The Bandit 29er frame is 6061 aluminium alloy with some custom hydroformed tubing to add stiffness and remove weight. Building on the Bandit, the 29er frame borrows the same ethic of trying to be as compact as possible (eg. the rear suspension assemby which is compact ostensibly to reduce flex). Suspension stays in the "no-fuss" category using the same linkage-assisted single pivot design used throughout much of Transition's line. Here are some highlights
  • Sizes are M/L/XL (18, 19.5, 21)
  • Aluminium frame in black, pewter or an euro-tastic bright green
  • Tapered internally welded headtube and tapered tubes throughout the bike
  • Hydroformed tubes (toptube and downtube) - increases strength while decreasing weight
  • ISCG 05 chain guide tabs (good for Hammerschmidt or a chain guide)
  • Dropper post cable routing
  • Enough room for a conventional water bottle mount
  • Clearance for a 2.4 rear tire
  • Sealed cartridge bearings in all pivots
  • 12x142 dropouts in later models but with frame adaptors to convert to 10x135mm rear dropouts so you have the broadest choice of wheelsets (Why don't other bike companies do consumers the simple courtesy of doing this????).
The effective top tube length is a bit on the short side for medium bikes coming in at 571.5mm (22.5"). I could have gone either with a medium or large but prefer technical trails so opted for the smaller frame (more geo numbers are at the Bandit page). To add a bit of room in the rider compartment I added a seatpost with a bit of layback.

The Bandit29 employs a lot of the design philosophy that should be old hat to 29er watchers but bears some repetition. In terms of geometry Transition seems to have focused on marrying the compact, low, slack attributes that characterize their bikes (and arguably contribute to why Transitions' are thought of as downhill-oriented bikes) with 29er tweaks. In general the short top tube lengths are necessary to avoid a limo length wheelbase and consequent slow handling. The seat tube angle is pretty steep, which takes away from the "effective top tube" length, but doesn't change the way the bike feels when standing up climbing or descending.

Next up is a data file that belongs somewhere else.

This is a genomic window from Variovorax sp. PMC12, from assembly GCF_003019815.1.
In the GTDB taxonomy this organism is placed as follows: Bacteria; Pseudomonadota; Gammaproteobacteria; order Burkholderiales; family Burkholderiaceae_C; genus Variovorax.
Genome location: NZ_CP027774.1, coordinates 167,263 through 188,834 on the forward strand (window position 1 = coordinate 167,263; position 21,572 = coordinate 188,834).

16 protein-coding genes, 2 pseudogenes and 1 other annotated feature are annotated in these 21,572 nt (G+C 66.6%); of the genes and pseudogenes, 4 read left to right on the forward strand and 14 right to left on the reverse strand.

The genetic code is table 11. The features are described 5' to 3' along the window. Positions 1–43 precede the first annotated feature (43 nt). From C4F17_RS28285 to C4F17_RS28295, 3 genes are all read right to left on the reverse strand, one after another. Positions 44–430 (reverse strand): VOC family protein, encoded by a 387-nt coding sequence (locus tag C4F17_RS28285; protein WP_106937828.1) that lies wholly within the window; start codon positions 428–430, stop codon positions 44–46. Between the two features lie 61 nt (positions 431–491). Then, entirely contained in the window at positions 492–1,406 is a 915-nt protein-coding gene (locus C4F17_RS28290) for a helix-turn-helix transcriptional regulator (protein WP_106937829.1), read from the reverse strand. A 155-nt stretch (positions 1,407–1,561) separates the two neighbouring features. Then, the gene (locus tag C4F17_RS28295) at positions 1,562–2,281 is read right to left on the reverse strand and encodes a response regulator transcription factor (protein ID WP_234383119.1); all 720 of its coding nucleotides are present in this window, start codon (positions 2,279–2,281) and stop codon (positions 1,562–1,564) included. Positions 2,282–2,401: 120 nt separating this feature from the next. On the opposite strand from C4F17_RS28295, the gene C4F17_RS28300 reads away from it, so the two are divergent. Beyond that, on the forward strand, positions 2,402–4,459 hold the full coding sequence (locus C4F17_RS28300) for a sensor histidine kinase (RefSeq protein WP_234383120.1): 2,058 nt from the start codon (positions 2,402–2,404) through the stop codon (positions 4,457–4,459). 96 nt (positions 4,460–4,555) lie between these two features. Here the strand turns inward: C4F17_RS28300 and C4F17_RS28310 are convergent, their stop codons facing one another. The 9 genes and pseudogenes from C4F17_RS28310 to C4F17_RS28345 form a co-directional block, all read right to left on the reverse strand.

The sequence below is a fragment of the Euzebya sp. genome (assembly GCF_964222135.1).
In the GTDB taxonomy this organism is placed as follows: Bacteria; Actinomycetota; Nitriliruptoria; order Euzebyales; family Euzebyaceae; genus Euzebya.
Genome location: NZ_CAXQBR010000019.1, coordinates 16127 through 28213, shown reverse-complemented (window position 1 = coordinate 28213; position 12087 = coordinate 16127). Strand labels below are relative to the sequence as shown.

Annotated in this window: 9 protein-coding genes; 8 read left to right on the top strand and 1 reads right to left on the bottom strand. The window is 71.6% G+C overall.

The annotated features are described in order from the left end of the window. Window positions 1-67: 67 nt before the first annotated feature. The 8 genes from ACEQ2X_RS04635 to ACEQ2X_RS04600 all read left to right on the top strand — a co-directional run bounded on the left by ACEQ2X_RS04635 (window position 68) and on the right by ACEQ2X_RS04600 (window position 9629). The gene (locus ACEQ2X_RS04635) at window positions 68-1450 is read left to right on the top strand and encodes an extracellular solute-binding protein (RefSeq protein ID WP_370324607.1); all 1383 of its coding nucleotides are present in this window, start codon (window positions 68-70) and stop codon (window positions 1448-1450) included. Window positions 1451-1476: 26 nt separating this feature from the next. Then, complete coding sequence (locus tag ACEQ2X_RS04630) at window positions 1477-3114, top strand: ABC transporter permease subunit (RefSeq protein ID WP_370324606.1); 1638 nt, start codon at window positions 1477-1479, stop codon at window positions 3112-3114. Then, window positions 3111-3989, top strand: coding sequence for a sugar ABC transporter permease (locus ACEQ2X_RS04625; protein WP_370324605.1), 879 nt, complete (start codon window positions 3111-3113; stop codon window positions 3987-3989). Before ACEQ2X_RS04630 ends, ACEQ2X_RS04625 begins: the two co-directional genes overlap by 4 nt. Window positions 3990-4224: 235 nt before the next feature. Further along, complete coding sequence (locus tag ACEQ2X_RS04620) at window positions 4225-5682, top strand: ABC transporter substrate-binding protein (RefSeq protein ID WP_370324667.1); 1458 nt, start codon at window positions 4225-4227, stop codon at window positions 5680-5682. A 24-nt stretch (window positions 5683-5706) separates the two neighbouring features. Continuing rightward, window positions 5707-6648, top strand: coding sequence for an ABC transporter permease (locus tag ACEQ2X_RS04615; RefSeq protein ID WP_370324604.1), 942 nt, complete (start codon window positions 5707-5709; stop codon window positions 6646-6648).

Some specific examples of geo tweaks follow:
  • Relatively short wheel base. Accomplished by various things like bending the seat tube, and shortening the top tube (hence the reference to compact geos). This, in my opinion, is a big contributor to why this bike feels so playful.
  • Relatively slack head tube angles. For the aggressive downhiller in some of us.
  • Relativevly steep seat tube angle. For the climber in some of us.
  • Short'ish head tube. Couple that with a zero-stack headset to get a front end that isn't too tall.
The charts below offer some comparable geometries among the 29er full suspension bikes that I've either tested or ridden (with comparisons to their 26" wheeled cousins). Hopefully they are useful as a quick reference to check geometries.

29er full-suspension geometries. Includes only bikes that I have tried

29er hardtails geo (and Banshee Prime) from eurospek of MTBR